Thursday, February 18, 2010

Market Life

A friend of mine was thoroughly steamed about the situation where she works, and needed to vent, which she did; and that left us with the rest of the morning. She wanted to go to a farmer's market. Fine by me - I've liked farmer's markets ever since my grandmother took me to the city farmer's market where I grew up in Georgia. There's a little, upscale farmer's market in my neighborhood, and there's a big famous farmer's market in the north part of town (the one on Airline Drive if you're familiar with Houston.) That ended up being the farmer's market of choice.

We wandered by tables of vegetables, bins of packaged dried beans, and shelves laden with local honey and regional condiments. Then we ventured deeper into the farmer's market, out of the more grocery-like area into the asphalt-and-booth expanse where it helps to speak Spanish. The vendors were giving away samples of oranges, and they had the fruits fancifully piled up into little towers. Booths overflowed with onions, cactus pads, red peppers and jalapenos. Ever seen a 20-pound bag of jalapenos? Bulging with its green cargo, the sturdy mesh bag basked in the sun and peppered the air.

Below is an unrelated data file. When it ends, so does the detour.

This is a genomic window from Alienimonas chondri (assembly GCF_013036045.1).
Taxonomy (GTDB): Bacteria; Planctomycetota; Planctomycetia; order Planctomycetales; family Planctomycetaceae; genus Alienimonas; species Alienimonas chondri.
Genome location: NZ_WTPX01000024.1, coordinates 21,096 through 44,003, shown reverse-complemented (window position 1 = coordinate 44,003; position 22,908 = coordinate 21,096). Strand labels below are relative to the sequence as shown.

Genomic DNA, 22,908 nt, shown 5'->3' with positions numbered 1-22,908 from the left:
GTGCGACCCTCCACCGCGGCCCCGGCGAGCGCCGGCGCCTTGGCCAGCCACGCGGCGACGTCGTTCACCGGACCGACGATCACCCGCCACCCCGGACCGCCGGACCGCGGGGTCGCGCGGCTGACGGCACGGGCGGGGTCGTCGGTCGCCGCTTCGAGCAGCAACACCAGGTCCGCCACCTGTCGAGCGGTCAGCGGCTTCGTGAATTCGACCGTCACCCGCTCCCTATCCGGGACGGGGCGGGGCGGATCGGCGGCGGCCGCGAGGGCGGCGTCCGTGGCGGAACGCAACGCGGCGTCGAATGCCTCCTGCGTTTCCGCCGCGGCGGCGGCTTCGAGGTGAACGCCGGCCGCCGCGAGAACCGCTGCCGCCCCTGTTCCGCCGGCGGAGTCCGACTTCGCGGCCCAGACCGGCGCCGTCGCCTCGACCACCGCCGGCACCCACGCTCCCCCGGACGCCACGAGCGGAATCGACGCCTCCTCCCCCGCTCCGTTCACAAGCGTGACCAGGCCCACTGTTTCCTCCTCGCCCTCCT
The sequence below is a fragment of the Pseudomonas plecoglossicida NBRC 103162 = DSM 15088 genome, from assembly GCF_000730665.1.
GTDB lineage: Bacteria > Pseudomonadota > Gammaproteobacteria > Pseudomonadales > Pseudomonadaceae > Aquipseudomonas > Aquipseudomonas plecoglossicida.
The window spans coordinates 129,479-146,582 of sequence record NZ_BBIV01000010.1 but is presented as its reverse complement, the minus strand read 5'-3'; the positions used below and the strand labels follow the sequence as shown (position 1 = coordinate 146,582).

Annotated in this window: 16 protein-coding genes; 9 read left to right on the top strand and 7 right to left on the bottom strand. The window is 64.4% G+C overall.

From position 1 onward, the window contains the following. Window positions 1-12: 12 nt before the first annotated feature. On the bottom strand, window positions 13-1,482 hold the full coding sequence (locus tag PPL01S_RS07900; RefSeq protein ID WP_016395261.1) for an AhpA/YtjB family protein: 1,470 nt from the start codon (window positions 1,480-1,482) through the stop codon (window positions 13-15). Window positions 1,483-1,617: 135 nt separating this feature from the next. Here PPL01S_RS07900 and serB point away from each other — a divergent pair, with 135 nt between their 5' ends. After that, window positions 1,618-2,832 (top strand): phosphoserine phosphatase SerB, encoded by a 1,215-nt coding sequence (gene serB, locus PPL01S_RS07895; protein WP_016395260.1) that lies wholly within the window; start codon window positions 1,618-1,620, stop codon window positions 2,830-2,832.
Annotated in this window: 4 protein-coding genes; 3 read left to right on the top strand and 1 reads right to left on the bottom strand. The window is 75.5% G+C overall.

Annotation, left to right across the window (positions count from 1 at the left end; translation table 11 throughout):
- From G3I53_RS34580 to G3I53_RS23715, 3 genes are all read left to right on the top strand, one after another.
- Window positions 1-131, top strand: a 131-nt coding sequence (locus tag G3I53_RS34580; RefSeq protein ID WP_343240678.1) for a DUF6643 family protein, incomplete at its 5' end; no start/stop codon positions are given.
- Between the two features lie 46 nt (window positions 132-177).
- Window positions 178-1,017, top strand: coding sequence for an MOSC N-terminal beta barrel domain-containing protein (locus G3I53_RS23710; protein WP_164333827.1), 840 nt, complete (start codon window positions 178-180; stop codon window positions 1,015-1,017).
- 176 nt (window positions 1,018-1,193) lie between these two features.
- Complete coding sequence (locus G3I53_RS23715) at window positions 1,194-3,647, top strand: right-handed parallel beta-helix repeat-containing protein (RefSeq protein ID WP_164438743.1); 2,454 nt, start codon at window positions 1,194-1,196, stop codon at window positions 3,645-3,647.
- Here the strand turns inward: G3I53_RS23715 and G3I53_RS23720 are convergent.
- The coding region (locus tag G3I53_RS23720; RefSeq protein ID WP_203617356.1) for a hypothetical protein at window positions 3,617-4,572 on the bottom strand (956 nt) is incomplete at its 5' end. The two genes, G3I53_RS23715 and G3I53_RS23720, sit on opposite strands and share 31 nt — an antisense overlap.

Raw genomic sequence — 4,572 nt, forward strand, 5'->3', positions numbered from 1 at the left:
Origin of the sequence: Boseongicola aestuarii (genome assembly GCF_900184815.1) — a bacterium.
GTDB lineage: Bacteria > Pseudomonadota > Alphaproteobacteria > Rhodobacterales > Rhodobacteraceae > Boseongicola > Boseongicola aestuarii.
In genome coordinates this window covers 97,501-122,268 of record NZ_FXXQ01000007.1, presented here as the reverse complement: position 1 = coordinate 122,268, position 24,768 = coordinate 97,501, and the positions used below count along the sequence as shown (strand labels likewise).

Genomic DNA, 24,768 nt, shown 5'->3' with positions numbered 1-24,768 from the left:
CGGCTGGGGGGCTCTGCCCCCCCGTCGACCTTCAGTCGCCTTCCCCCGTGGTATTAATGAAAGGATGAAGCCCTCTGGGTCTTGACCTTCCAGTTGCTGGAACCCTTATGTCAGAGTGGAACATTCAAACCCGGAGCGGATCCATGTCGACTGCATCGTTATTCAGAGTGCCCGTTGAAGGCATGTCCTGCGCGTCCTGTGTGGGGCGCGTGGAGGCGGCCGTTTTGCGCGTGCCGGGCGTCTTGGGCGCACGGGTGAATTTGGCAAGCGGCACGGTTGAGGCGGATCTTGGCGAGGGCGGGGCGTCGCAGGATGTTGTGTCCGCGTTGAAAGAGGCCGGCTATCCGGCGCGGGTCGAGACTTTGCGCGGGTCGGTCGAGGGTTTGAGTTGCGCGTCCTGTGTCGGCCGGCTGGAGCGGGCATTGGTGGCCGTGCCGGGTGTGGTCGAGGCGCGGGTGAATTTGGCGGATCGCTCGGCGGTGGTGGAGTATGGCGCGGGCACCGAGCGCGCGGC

My friend and I ended up with some vegetables, nuts and dried fruit and honey, and hope. A farmer's market is very life-affirming in its way - it's more approachable than getting out of town for a hike, less immediately gratifying than sitting down to a rich meal (although it certainly suggests preparing such meals); it's less exclusive than keeping the company of your select family and friends and far less artificial than shopping in a mall. It affirms the role of the good Earth in giving us sustenance and the work of human hands in getting produce out of the ground and into our shopping bags. It forges a community out of the people of various sizes, shapes and colors and walks of life united in the love of good greens or onions or oranges or peppers. It was just what my friend needed. The lush head of kale she bought couldn't make her stressful job situation go away, but in buying the kale, and later at home cooking it up with a nice morsel of sausage, she was renewing her resolve to keep on living and keep on loving her work.

There are other Earth-given life affirmations around right now. Another friend of mine had a bumper crop of yard grapefruit that she harvested just before the hardest freeze of the winter. Grapefruit in a ceramic bowl evoke Earth, flavor, and health.

And I've been watching this yard in my own neighborhood. Unless I'm much mistaken, these are collards. A moderate freeze doesn't faze collards, which is why these are in fine fettle in February. I don't know for sure if any leaves have gone into the cooking pot, but the plants on the back side of the bed, behind the tree, are starting to look picked over! Why not? There's nothing better than fresh, frost-touched collard greens simmering on the stove.